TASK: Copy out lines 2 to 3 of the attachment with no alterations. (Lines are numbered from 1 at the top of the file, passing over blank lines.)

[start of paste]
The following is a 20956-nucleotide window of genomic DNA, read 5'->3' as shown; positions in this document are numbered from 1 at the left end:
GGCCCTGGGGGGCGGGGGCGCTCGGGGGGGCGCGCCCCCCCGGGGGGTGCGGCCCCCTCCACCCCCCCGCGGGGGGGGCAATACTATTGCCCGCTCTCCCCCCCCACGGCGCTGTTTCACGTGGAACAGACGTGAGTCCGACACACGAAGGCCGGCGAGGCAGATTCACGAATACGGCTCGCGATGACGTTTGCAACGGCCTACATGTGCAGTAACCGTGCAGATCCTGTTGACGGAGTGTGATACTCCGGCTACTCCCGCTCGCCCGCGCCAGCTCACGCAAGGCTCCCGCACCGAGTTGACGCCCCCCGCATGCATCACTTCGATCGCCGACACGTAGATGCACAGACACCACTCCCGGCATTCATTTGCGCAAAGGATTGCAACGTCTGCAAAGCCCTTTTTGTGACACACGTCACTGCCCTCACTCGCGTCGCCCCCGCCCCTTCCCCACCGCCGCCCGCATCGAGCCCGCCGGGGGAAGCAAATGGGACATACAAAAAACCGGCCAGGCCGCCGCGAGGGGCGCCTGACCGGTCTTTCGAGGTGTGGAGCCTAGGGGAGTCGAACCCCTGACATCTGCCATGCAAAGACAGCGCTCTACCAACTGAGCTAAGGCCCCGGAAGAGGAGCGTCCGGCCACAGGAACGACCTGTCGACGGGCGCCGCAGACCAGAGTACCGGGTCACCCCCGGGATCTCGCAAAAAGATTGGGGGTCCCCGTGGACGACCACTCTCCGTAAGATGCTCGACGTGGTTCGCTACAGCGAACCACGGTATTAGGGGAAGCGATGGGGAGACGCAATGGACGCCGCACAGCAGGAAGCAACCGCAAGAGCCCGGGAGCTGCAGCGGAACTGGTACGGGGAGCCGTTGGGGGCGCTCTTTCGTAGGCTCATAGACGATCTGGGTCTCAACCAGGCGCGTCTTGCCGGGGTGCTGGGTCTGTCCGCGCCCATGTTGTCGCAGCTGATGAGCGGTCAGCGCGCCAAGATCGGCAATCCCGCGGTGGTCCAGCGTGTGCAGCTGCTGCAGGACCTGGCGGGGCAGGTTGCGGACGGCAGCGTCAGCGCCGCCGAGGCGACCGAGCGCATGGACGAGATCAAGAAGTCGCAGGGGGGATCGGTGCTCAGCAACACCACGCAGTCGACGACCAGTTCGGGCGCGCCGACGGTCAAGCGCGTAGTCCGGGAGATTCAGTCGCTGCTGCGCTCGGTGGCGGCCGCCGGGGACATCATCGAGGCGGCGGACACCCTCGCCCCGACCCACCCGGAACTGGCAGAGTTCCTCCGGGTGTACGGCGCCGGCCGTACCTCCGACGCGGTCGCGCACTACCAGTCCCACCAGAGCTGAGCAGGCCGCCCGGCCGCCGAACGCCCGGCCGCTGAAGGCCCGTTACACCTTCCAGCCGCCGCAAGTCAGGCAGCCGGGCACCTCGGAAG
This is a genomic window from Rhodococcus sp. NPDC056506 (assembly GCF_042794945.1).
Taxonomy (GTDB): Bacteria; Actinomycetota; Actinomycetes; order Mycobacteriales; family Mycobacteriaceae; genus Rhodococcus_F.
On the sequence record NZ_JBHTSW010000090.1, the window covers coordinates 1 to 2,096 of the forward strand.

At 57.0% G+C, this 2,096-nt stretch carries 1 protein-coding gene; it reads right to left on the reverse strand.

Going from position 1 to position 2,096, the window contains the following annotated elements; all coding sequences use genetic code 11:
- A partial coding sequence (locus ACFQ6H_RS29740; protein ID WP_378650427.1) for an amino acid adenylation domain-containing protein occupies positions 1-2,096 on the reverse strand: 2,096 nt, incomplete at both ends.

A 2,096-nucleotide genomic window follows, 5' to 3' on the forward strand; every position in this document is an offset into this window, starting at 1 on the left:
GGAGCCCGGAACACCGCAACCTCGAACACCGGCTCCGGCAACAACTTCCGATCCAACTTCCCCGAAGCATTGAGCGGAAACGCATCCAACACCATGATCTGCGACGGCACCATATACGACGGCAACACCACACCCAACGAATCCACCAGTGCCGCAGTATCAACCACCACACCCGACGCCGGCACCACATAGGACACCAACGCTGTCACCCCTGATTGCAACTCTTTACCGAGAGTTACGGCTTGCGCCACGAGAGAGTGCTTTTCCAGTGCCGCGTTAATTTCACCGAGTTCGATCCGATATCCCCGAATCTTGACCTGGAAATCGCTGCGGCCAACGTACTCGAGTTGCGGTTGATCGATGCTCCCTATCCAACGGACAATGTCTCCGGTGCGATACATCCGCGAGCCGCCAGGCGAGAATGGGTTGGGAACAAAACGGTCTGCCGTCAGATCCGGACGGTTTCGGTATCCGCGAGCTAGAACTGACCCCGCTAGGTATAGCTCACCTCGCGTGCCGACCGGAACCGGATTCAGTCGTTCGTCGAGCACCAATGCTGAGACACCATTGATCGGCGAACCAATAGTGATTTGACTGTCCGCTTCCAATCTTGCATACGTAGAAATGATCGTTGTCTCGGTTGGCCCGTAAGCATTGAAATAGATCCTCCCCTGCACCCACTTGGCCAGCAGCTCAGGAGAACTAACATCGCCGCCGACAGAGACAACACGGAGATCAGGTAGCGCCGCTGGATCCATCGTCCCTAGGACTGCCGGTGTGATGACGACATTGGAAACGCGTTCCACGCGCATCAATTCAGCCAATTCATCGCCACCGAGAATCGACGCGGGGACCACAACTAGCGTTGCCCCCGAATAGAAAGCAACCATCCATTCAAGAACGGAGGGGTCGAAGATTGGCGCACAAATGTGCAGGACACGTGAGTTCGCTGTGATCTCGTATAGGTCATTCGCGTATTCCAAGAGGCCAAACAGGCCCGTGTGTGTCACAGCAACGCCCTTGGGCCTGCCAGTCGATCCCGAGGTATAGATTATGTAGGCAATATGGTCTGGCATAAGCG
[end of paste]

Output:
GGCCCTGGGGGGCGGGGGCGCTCGGGGGGGCGCGCCCCCCCGGGGGGTGCGGCCCCCTCCACCCCCCCGCGGGGGGGGCAATACTATTGCCCGCTCTCCCCCCCCACGGCGCTGTTTCACGTGGAACAGACGTGAGTCCGACACACGAAGGCCGGCGAGGCAGATTCACGAATACGGCTCGCGATGACGTTTGCAACGGCCTACATGTGCAGTAACCGTGCAGATCCTGTTGACGGAGTGTGATACTCCGGCTACTCCCGCTCGCCCGCGCCAGCTCACGCAAGGCTCCCGCACCGAGTTGACGCCCCCCGCATGCATCACTTCGATCGCCGACACGTAGATGCACAGACACCACTCCCGGCATTCATTTGCGCAAAGGATTGCAACGTCTGCAAAGCCCTTTTTGTGACACACGTCACTGCCCTCACTCGCGTCGCCCCCGCCCCTTCCCCACCGCCGCCCGCATCGAGCCCGCCGGGGGAAGCAAATGGGACATACAAAAAACCGGCCAGGCCGCCGCGAGGGGCGCCTGACCGGTCTTTCGAGGTGTGGAGCCTAGGGGAGTCGAACCCCTGACATCTGCCATGCAAAGACAGCGCTCTACCAACTGAGCTAAGGCCCCGGAAGAGGAGCGTCCGGCCACAGGAACGACCTGTCGACGGGCGCCGCAGACCAGAGTACCGGGTCACCCCCGGGATCTCGCAAAAAGATTGGGGGTCCCCGTGGACGACCACTCTCCGTAAGATGCTCGACGTGGTTCGCTACAGCGAACCACGGTATTAGGGGAAGCGATGGGGAGACGCAATGGACGCCGCACAGCAGGAAGCAACCGCAAGAGCCCGGGAGCTGCAGCGGAACTGGTACGGGGAGCCGTTGGGGGCGCTCTTTCGTAGGCTCATAGACGATCTGGGTCTCAACCAGGCGCGTCTTGCCGGGGTGCTGGGTCTGTCCGCGCCCATGTTGTCGCAGCTGATGAGCGGTCAGCGCGCCAAGATCGGCAATCCCGCGGTGGTCCAGCGTGTGCAGCTGCTGCAGGACCTGGCGGGGCAGGTTGCGGACGGCAGCGTCAGCGCCGCCGAGGCGACCGAGCGCATGGACGAGATCAAGAAGTCGCAGGGGGGATCGGTGCTCAGCAACACCACGCAGTCGACGACCAGTTCGGGCGCGCCGACGGTCAAGCGCGTAGTCCGGGAGATTCAGTCGCTGCTGCGCTCGGTGGCGGCCGCCGGGGACATCATCGAGGCGGCGGACACCCTCGCCCCGACCCACCCGGAACTGGCAGAGTTCCTCCGGGTGTACGGCGCCGGCCGTACCTCCGACGCGGTCGCGCACTACCAGTCCCACCAGAGCTGAGCAGGCCGCCCGGCCGCCGAACGCCCGGCCGCTGAAGGCCCGTTACACCTTCCAGCCGCCGCAAGTCAGGCAGCCGGGCACCTCGGAAG
This is a genomic window from Rhodococcus sp. NPDC056506 (assembly GCF_042794945.1).